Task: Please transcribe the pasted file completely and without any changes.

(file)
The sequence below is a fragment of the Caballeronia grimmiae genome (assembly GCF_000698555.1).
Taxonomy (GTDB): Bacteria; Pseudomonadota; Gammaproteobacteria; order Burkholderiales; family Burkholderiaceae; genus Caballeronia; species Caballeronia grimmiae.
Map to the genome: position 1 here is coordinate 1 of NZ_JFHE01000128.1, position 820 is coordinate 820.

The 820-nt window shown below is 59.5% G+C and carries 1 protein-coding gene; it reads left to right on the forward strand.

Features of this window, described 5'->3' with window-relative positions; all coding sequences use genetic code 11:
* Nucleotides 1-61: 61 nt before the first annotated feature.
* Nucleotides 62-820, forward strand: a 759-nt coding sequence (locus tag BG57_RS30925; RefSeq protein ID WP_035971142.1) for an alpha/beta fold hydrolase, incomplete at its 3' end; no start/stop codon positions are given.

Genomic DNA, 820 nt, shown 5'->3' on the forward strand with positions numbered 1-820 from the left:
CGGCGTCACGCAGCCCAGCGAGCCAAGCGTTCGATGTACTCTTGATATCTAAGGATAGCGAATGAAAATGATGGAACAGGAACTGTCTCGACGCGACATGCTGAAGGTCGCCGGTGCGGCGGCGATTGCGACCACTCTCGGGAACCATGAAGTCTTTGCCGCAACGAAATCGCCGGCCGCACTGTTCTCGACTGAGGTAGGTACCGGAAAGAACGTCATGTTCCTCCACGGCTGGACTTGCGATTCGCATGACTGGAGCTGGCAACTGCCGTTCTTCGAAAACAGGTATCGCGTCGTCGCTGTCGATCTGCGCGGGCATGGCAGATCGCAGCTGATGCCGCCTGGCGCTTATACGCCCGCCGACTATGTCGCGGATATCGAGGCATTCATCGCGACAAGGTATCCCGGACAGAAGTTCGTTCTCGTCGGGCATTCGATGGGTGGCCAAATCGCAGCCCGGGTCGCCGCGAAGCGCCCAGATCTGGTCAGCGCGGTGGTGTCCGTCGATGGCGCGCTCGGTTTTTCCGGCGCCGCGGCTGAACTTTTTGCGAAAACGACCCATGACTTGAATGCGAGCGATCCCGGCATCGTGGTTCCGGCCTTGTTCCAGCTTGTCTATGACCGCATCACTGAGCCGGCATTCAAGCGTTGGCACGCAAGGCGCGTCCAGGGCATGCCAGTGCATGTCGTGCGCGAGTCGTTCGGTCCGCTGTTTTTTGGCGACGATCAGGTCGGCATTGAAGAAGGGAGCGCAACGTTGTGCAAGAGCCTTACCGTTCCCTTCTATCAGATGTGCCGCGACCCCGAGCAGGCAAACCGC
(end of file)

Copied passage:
The sequence below is a fragment of the Caballeronia grimmiae genome (assembly GCF_000698555.1).
Taxonomy (GTDB): Bacteria; Pseudomonadota; Gammaproteobacteria; order Burkholderiales; family Burkholderiaceae; genus Caballeronia; species Caballeronia grimmiae.
Map to the genome: position 1 here is coordinate 1 of NZ_JFHE01000128.1, position 820 is coordinate 820.

The 820-nt window shown below is 59.5% G+C and carries 1 protein-coding gene; it reads left to right on the forward strand.

Features of this window, described 5'->3' with window-relative positions; all coding sequences use genetic code 11:
* Nucleotides 1-61: 61 nt before the first annotated feature.
* Nucleotides 62-820, forward strand: a 759-nt coding sequence (locus tag BG57_RS30925; RefSeq protein ID WP_035971142.1) for an alpha/beta fold hydrolase, incomplete at its 3' end; no start/stop codon positions are given.

Genomic DNA, 820 nt, shown 5'->3' on the forward strand with positions numbered 1-820 from the left:
CGGCGTCACGCAGCCCAGCGAGCCAAGCGTTCGATGTACTCTTGATATCTAAGGATAGCGAATGAAAATGATGGAACAGGAACTGTCTCGACGCGACATGCTGAAGGTCGCCGGTGCGGCGGCGATTGCGACCACTCTCGGGAACCATGAAGTCTTTGCCGCAACGAAATCGCCGGCCGCACTGTTCTCGACTGAGGTAGGTACCGGAAAGAACGTCATGTTCCTCCACGGCTGGACTTGCGATTCGCATGACTGGAGCTGGCAACTGCCGTTCTTCGAAAACAGGTATCGCGTCGTCGCTGTCGATCTGCGCGGGCATGGCAGATCGCAGCTGATGCCGCCTGGCGCTTATACGCCCGCCGACTATGTCGCGGATATCGAGGCATTCATCGCGACAAGGTATCCCGGACAGAAGTTCGTTCTCGTCGGGCATTCGATGGGTGGCCAAATCGCAGCCCGGGTCGCCGCGAAGCGCCCAGATCTGGTCAGCGCGGTGGTGTCCGTCGATGGCGCGCTCGGTTTTTCCGGCGCCGCGGCTGAACTTTTTGCGAAAACGACCCATGACTTGAATGCGAGCGATCCCGGCATCGTGGTTCCGGCCTTGTTCCAGCTTGTCTATGACCGCATCACTGAGCCGGCATTCAAGCGTTGGCACGCAAGGCGCGTCCAGGGCATGCCAGTGCATGTCGTGCGCGAGTCGTTCGGTCCGCTGTTTTTTGGCGACGATCAGGTCGGCATTGAAGAAGGGAGCGCAACGTTGTGCAAGAGCCTTACCGTTCCCTTCTATCAGATGTGCCGCGACCCCGAGCAGGCAAACCGC